This year, we hosted 2,915 visitors to the museum thanks to the generous support from the Korea Foundation. That’s up 20% from the last year’s attendance (I had my wish of a hectic, crowded day)! A long line snaked through the 1st floor for a tasting of the goldongmyum, a delicious cold noodle dish that used to be a staple of royal palace celebrations in the Joseon dynasty.

Korean Foundation Korean Culture Day performances

There was a standing room only performance of traditional music and dance by students and teachers from Korea’s prestigious art school, Korean National University of Arts.

Korean Foundation Korean Culture Day crafts

Art activities and art demonstrations were popular all day. Families bustled around the AsiaAlive Korean paper making demonstrations with Aimee Lee, and lantern making activities staffed by our amazing volunteers and Art Speak teen interns.

A special lecture by UCLA Professor of History and Director of the Center for Korean Studies, John Duncan, explained impact of Confucian social structures on contemporary Korean life.

Korean Foundation Korean Culture Day tours

Storytellers and docents guided groups through to museum’s collection and the In Grand Style exhibition. They even had to add extra tours in the afternoon due to high demand.

My favorite part of the day was speaking to many visitors about their experience at the museum. My day was made when a visitor stopped me on the way out of the performance and asked “Do you know who worked on this program? Please tell them thank you for providing this incredible chance to see and learn about Korea! Now I have to come back to see it all over again.”

Here’s a video with more highlights:

Staff Picks: Friendly Duck

In this occasional series, museum staff introduce their favorite works from the collection. Objects in our galleries are rotated every six months, so we’ll have a fresh set of picks when new things go on view.

Vessel in the shape of a duck (detail), approx. 200-300.  Korea; ancient region of Gaya. Earthenware. The Avery Brundage Collection, B63P13+.

Vessel in the shape of a duck (detail), approx. 200-300. Korea; ancient region of Gaya. Earthenware. The Avery Brundage Collection, B63P13+.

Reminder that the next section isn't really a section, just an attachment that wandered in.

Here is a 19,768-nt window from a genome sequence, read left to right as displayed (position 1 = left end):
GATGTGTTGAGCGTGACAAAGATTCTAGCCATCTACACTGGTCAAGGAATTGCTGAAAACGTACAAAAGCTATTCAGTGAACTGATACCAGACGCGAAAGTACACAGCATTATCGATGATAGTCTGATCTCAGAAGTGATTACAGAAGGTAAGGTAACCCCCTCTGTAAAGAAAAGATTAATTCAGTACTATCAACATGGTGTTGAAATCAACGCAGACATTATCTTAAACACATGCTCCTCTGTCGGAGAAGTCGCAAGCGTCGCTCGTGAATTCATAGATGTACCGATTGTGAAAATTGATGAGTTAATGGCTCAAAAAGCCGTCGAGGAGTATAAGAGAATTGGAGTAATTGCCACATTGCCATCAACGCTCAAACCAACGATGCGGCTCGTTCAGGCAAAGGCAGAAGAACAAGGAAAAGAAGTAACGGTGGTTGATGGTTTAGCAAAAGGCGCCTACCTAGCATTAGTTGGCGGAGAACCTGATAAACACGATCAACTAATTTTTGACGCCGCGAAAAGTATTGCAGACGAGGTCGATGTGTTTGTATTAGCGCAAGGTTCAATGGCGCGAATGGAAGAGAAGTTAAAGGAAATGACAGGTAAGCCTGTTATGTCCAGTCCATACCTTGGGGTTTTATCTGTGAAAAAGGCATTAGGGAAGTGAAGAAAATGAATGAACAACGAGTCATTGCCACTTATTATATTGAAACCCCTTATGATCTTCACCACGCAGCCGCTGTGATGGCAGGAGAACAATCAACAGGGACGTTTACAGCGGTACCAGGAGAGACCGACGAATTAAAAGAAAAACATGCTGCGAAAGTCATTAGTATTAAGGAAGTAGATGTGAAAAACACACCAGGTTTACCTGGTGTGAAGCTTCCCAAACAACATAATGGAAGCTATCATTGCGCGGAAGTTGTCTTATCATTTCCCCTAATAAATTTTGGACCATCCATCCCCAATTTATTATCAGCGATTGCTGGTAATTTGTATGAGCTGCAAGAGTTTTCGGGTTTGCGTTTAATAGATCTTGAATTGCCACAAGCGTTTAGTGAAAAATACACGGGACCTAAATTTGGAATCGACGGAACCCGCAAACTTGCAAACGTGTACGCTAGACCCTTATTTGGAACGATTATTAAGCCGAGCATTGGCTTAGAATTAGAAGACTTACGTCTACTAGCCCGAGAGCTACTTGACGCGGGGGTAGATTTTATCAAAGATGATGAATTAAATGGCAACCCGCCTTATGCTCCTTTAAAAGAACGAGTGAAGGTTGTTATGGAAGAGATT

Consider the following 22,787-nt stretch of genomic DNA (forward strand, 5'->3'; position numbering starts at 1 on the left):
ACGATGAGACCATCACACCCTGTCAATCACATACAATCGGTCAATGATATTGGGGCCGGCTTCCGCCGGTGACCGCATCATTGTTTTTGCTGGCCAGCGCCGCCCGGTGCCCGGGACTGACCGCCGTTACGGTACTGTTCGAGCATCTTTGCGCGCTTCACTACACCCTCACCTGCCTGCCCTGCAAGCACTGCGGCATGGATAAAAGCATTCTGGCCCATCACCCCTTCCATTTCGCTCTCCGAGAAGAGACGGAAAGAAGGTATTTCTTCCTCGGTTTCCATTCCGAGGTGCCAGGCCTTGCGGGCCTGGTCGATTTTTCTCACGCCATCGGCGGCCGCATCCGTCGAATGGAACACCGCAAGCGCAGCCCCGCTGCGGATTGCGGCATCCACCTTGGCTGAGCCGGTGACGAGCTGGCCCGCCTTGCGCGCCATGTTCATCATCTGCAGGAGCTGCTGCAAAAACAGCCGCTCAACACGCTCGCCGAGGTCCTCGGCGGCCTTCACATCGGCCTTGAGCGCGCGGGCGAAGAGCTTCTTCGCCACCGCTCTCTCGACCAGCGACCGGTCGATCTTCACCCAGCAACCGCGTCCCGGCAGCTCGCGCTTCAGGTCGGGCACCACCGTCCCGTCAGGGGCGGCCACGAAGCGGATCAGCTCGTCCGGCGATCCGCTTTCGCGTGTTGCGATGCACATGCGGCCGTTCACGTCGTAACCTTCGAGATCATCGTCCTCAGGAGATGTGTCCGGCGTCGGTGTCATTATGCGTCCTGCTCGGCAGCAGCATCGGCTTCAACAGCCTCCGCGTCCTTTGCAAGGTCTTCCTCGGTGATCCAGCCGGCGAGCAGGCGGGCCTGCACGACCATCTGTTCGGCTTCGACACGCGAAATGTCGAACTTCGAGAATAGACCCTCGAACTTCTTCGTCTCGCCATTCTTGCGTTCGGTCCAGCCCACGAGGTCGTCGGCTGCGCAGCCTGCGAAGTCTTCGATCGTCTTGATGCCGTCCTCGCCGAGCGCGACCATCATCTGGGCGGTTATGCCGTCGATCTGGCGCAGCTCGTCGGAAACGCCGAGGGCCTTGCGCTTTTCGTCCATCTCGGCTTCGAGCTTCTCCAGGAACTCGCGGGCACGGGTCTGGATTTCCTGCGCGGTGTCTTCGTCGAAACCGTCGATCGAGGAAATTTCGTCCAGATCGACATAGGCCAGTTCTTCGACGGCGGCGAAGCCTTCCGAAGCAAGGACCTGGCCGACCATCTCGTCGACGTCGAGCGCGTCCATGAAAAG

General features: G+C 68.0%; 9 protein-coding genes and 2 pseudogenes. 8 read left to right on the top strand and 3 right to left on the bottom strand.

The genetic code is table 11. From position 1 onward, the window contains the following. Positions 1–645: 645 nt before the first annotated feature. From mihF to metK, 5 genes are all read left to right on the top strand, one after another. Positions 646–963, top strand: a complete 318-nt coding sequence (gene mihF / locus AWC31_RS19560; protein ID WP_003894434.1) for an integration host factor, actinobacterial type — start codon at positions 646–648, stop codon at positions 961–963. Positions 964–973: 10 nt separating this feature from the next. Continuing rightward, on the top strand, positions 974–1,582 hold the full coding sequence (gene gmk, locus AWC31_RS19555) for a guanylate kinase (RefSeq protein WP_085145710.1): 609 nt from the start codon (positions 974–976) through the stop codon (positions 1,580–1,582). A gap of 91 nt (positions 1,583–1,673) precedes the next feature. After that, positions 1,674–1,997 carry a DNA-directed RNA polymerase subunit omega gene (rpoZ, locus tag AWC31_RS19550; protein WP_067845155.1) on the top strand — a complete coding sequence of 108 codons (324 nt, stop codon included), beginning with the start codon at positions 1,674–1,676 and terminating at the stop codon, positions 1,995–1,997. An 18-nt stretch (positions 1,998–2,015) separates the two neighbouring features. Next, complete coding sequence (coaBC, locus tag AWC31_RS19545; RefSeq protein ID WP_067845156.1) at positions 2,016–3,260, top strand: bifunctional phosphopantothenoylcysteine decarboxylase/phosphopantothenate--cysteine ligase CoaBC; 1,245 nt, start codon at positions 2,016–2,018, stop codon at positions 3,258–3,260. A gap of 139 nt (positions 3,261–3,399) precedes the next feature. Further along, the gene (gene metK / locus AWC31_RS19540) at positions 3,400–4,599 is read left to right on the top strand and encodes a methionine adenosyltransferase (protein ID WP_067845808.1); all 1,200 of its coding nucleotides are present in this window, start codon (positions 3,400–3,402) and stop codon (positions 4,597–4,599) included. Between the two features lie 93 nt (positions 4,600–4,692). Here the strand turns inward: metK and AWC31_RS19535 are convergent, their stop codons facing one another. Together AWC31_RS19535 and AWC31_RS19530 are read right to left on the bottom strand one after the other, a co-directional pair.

Larry Oliver

Larry Oliver from admissions chose this darling duck from our Korea galleries.

This charming piece shows how a seemingly simple object can convey the friendly nature of a living creature.

 

 

 

 

 

Korean Objects Out on Loan

Sharon contemplating our Moon Jar in the National Museum of Korea's exhibition.

Sharon contemplating our Moon Jar in the National Museum of Korea's exhibition.

I just returned from delivering and overseeing the installation of 10 Asian Art Museum objects to an exhibition at the National Museum of Korea. The exhibition is called Korean Art from the United States and if you find yourself in Seoul between June 5 and August 5 you can see it for yourself.

Staff at the National Museum of Korea prepare our Standing Buddha for display.

Staff at the National Museum of Korea prepare our Standing Buddha for display.

The exhibition highlights the history and importance of Korean art collections in the United States and features Korean treasures  from museums including the Metropolitan Museum of Art, the Cleveland Museum of Art, the Los Angeles County Museum of Art, the Philadelphia Museum of Art, the Honolulu Museum of Art, the Harvard Art Museum, the Museum of Fine Arts, Boston and the Brooklyn Museum. For more, check out these reviews from The Korea Times and The Korea Herald.

Although we removed nine of our most precious Korean objects from display for this loan, including our Standing Buddha, the Moon Jar and Tiger jar, we have borrowed five objects from the collections of the National Museum of Korea to replace them. Come and see them soon in the Korean gallery.

 

Who Let the Dogs Out?

With the close of Poetry in Clay on January 8, the Asian Art Museum’s Korean galleries have once again become a work in progress. A collection of old friends — ceramic and metal works from the museum’s collection — are on their way back.

The reinstalled gallery will re-open this weekend, so be sure to take a moment to revisit your favorite Korean works.

But in addition to works from the collection, we have another treat on view. When the museum opened at Civic Center back in 2003, the Korean artist Cho Duk-Hyun excavated a pack of dogs on museum grounds as part of the Eureka project. Ten of these dogs were later given to the museum. As part of the Korean gallery reinstallation, we’ve let these dogs out of their storage crate for a brief romp. You can check the pups out and watch a video documenting their unearthing starting January 28.

Museum photographer Kaz Tsuruta photographs each dog on its way to the gallery.

Bonus Quiz: There are nine dogs in the gallery but ten in the pack that was given to the museum. Can you guess where doggy number ten is? Put your answer in the comments below.

Curator of Korean Art Hyonjeong Kim Han, registrar Cathy Mano, and exhibition manager Kelly Bennett wrangle Cho Duk-Hyun's dogs into the Korean gallery alcove.